Picture Post: Basking in the light of early autumn splendour

Autumn colours in Roundhay Park. (Picture: James Hardisty)
Autumn colours in Roundhay Park. (Picture: James Hardisty)
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IT is easy to feel a little melancholic at this time of year. Summer has packed up its bags and headed south and there’s a noticeable chill in the air as the days quickly start to shorten.

But early autumn can also be one of the most breathtaking times of year when the natural world explodes in a brief orgy of colour.

The weather at this time of year can be similarly unpredictable, as the past few days have shown, but when the sun does make an appearance it still has just enough warmth for us to bask in its golden glow - as little Lola Rosenberg does, pictured here having fun running in and out of the shadows of the trees at Roundhay Park.

For the next few weeks the ever-changing autumnal colours will provide a stunning contrast to the lengthening shadows before the trees finally shed their leaves in readiness for winter.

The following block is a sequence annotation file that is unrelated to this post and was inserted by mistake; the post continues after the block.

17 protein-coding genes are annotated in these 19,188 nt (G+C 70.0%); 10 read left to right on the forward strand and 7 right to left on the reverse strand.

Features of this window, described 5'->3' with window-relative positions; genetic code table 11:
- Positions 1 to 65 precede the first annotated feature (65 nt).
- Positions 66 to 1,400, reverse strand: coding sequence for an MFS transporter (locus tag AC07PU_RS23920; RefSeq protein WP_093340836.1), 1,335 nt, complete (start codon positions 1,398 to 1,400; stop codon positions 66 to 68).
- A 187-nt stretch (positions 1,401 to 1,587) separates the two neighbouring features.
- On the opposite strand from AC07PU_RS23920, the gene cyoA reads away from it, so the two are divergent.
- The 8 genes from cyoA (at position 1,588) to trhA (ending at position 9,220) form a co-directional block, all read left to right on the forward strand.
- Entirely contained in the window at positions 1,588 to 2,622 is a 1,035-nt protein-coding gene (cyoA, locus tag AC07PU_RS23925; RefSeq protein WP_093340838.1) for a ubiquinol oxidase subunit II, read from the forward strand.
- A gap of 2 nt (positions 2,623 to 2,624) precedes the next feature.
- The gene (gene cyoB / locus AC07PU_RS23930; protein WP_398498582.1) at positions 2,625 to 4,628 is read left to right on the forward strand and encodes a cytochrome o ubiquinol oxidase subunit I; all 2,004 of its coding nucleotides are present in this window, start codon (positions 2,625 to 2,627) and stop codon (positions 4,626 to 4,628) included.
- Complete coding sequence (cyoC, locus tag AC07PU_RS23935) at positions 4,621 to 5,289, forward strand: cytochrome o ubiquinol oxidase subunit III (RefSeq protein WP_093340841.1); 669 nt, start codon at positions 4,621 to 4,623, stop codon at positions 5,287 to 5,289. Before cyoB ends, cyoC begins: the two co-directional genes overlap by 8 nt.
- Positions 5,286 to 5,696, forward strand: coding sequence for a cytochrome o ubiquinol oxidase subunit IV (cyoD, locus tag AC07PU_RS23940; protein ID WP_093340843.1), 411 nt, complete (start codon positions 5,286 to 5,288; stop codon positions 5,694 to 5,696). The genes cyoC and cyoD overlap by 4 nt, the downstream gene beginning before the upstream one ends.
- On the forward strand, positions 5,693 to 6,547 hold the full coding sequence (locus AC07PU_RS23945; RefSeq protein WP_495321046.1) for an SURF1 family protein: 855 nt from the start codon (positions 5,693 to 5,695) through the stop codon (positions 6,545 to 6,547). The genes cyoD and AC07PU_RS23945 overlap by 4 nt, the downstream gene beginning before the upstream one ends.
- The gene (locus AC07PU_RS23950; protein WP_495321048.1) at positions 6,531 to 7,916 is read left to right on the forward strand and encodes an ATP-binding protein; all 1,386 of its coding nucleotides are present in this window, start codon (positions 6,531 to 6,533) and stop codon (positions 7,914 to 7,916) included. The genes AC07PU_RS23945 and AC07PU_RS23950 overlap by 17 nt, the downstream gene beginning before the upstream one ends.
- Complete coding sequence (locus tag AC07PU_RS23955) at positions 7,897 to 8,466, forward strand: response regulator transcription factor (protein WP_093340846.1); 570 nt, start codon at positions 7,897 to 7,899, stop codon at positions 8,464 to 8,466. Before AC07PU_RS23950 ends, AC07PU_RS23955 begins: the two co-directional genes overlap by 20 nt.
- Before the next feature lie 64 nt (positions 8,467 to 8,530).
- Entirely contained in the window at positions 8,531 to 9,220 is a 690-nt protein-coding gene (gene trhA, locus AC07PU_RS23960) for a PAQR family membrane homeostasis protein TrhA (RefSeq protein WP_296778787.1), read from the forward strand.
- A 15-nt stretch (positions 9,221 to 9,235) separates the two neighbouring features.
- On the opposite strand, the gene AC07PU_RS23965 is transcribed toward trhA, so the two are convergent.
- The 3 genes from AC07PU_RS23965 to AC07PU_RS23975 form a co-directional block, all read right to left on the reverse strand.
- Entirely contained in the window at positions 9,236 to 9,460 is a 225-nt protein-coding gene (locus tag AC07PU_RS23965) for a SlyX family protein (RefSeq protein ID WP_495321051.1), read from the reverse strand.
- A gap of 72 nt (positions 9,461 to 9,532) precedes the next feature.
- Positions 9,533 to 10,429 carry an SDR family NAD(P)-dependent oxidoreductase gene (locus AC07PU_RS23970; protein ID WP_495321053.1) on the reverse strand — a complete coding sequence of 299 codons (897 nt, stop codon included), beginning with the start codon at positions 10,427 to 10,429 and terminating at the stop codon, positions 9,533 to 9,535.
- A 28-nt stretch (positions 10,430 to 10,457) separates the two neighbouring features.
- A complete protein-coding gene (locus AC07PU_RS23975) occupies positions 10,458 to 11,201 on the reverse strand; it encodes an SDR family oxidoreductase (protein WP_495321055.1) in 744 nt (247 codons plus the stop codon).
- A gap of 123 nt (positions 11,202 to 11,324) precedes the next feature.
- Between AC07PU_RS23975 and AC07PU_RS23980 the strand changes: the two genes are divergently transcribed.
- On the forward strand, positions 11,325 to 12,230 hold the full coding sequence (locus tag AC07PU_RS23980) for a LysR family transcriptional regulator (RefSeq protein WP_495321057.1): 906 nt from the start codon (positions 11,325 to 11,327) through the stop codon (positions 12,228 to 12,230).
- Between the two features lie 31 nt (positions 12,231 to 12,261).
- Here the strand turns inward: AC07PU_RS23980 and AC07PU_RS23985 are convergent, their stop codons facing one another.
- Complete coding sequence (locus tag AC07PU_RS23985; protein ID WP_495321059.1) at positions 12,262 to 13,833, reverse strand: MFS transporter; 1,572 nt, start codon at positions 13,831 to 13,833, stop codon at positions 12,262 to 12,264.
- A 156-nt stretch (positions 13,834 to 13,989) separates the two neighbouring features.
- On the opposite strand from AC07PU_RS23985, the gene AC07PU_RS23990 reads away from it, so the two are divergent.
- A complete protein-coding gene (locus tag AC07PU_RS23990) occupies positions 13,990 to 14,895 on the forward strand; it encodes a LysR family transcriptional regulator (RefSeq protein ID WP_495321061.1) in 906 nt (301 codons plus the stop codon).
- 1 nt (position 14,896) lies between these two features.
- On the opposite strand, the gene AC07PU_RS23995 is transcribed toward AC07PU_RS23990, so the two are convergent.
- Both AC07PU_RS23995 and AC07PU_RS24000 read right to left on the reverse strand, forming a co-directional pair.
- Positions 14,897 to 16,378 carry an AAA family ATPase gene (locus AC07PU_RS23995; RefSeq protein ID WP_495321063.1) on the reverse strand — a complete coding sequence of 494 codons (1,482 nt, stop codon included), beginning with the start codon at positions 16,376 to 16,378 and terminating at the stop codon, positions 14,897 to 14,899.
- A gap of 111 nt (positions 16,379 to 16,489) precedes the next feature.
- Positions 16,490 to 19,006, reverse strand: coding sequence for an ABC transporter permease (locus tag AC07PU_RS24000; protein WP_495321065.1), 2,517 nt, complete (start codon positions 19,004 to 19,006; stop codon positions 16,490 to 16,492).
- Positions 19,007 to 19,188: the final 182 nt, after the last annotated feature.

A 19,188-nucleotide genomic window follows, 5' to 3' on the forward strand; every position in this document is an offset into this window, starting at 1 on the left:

Our public parks are a wonderful gift bequeathed by the Victorians and a great visual barometer of the changing seasons.

Roundhay Park is one of these priceless jewels. Bought by the City of Leeds in 1872 it was opened as a public park in September that same year.

Today, the park attracts over a million visitors a year, but it hasn’t always been so popular. John Barran, the Lord Mayor of Leeds who bought the park, was ridiculed in several publications for having forked out money on a “White Elephant.”

At that particular time Roundhay wasn’t as accessible from the city centre as it is today and could only really be reached by a single route - the old ‘turnpike’ road.

The purchase of the park was regarded by some as a reckless waste of ratepayers money - and critics even published a printed booklet called The Big White Elephant in 1879.

But if Barran were alive today and returned to the park, he would no doubt smile as he watched all the people, both young and old, for whom this great park is as much a part of their lives as the changing seasons themselves.

Technical details: Nikon D3’s, Lens Nikon VR 70-200mm, Aperture f/4 Shutter Speed 1/400s, ISO 250, Exposure Comp -2.3EV.

Words: Chris Bond

Picture: James Hardisty